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Bermuda Endures Direct Hit from Nicole; Fierce Winds in Store for Pacific NW

By: Bob Henson 4:09 PM GMT on October 14, 2016

Hurricane Nicole continued to scurry across the open North Atlantic on Friday after hammering Bermuda while at Category 3 strength on Thursday. As of 11 am EDT, Nicole was located about 400 miles east-northeast of Bermuda, moving east-northeast at 18 mph with top sustained winds of 80 mph. Nicole is a massive storm: its hurricane-force winds extend up to 70 miles from its center, and tropical-storm-force winds out to 205 miles. Nicole should remain sizable and powerful even after it gradually evolves into a post-tropical cyclone this weekend, posing no additional threat to land. (Nicole may retain a warm core surrounded by cooler midlatitude air for some time.)

Bermuda is accustomed to hurricanes, though Nicole was among the few in recent decades to make a direct hit on the island nation of about 65,000 residents. (See our Wednesday post for more on Bermuda’s hurricane history.) As defined by the National Hurricane Center, landfall is when the center of a hurricane’s eye reaches land, and a direct hit is when at least part of a hurricane’s inner eyewall passes over land. Radar imagery showed that the center of Nicole’s large eye just missed Bermuda, passing less than 10 miles to its southeast; satellite imagery made it appear the eye was further away because of the hurricane’s tilt from southwest to northeast with height. Since Nicole’s eye was so large, virtually all of Bermuda got the “eye experience”: winds suddenly becoming calm or very light, with birds chirping in the background.

Figure 1. Radar image of Hurricane Nicole at 1524Z (12: local time) Thursday, October 13, 2016, as the large, ragged eye (at least 50 km or 30 miles wide) encompassed the entire island, which is partially visible just to the west of the crosshatch at center that denotes the radar location. Image credit: Brian McNoldy, University of Miami, Rosenstiel School.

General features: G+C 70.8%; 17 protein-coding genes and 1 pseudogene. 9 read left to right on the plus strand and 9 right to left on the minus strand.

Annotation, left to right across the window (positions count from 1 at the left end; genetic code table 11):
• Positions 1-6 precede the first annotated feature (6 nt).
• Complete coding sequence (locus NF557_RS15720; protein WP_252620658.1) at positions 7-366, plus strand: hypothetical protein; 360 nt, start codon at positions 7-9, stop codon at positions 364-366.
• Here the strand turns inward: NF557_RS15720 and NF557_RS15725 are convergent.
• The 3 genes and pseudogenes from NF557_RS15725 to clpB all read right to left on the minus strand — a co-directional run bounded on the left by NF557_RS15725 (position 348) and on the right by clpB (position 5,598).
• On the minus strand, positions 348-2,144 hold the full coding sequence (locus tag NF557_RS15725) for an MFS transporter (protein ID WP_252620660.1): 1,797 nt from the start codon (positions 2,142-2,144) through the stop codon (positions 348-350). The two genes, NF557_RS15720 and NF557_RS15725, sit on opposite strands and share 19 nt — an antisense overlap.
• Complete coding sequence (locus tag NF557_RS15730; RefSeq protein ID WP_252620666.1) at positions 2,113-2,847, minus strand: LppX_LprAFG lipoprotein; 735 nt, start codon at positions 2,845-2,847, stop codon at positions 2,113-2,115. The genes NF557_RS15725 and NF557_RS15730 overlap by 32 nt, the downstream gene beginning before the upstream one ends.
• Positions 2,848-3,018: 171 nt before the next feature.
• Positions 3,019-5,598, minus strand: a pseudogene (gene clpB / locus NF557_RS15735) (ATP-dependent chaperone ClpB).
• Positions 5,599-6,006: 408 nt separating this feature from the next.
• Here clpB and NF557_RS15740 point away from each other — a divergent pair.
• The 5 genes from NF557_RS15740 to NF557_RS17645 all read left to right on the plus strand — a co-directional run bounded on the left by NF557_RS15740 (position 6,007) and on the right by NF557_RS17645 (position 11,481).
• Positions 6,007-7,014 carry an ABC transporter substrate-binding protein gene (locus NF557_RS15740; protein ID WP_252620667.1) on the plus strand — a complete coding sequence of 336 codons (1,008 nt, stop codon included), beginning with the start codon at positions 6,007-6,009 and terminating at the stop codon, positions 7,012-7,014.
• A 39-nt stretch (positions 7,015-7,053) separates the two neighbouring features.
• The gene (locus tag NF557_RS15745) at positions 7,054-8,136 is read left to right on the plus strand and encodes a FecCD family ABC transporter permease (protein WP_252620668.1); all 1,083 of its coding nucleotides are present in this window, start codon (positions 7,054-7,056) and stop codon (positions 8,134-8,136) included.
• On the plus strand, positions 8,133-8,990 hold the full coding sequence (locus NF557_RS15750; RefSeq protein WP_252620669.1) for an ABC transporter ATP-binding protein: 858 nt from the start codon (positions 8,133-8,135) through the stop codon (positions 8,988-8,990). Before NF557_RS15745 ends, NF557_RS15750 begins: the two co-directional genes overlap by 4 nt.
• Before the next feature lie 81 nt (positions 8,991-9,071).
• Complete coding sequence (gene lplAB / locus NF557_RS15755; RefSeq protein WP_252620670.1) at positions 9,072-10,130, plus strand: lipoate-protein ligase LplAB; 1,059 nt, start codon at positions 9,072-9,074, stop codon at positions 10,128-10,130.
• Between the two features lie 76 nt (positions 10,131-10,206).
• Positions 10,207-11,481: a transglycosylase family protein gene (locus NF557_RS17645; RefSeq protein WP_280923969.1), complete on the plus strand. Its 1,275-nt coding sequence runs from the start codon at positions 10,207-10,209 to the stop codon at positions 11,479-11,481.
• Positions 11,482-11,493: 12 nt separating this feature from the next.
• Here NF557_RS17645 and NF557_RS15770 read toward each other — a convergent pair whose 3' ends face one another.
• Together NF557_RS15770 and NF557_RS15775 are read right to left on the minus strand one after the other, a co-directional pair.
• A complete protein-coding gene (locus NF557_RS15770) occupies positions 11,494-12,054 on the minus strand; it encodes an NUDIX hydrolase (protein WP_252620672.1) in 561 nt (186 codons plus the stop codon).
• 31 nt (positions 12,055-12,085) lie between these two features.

Figure 2. A tiki bar lays in a shamble following Hurricane Nicole, in Tobacco Bay, St. Georges, Bermuda, Thursday, October 13, 2016. Image credit: AP Photo/Mark Tatem.

The northern eyewall of Nicole tore across Bermuda at full strength, with a lesser hit from the western eyewall after the eye passed overhead. Sustained winds peaked at 87 knots (100 mph) with gusts to 111 knots (128 mph) at a Windguru observation site at Commissioner’s Point on the northwest tip of Bermuda, according to James Dodgson, deputy director of the Bermuda Weather Service. A newer low-level reporting site, installed for the upcoming America’s Cup at Pearl Island in central Bermuda, recorded 76-knot (87-mph) sustained winds, gusting to 103 knots (119 mph). (Thanks to James Dodgson for these preliminary data.) Tidal data from Esso Pier, on the south side of Bermuda’s St. Georges Island, indicate a peak storm surge of 3.73 feet at 1:30 pm Thursday local time.

Nicole’s fury caused remarkably little damage on Bermuda, a sign of the island’s resilient buildings and infrastructure. Bermuda’s national security minister, Jeff Baron, said there was significant flooding and severe road damage at points around the island, along with downed trees and power lines, according to weather.com.

Figure 3. Hurricane Nicole as captured by the MODIS instrument (Moderate Resolution Imaging Spectroradiometer) aboard NASA’s Aqua satellite at 1750Z (1:50 pm EDT) Wednesday, October 12, 2016, as Nicole was approaching Bermuda (visible as a dark spot at upper right of image). Image credit: NASA Goddard MODIS Rapid Response Team.

Potential once-in-a-decade windstorm takes shape for Pacific Northwest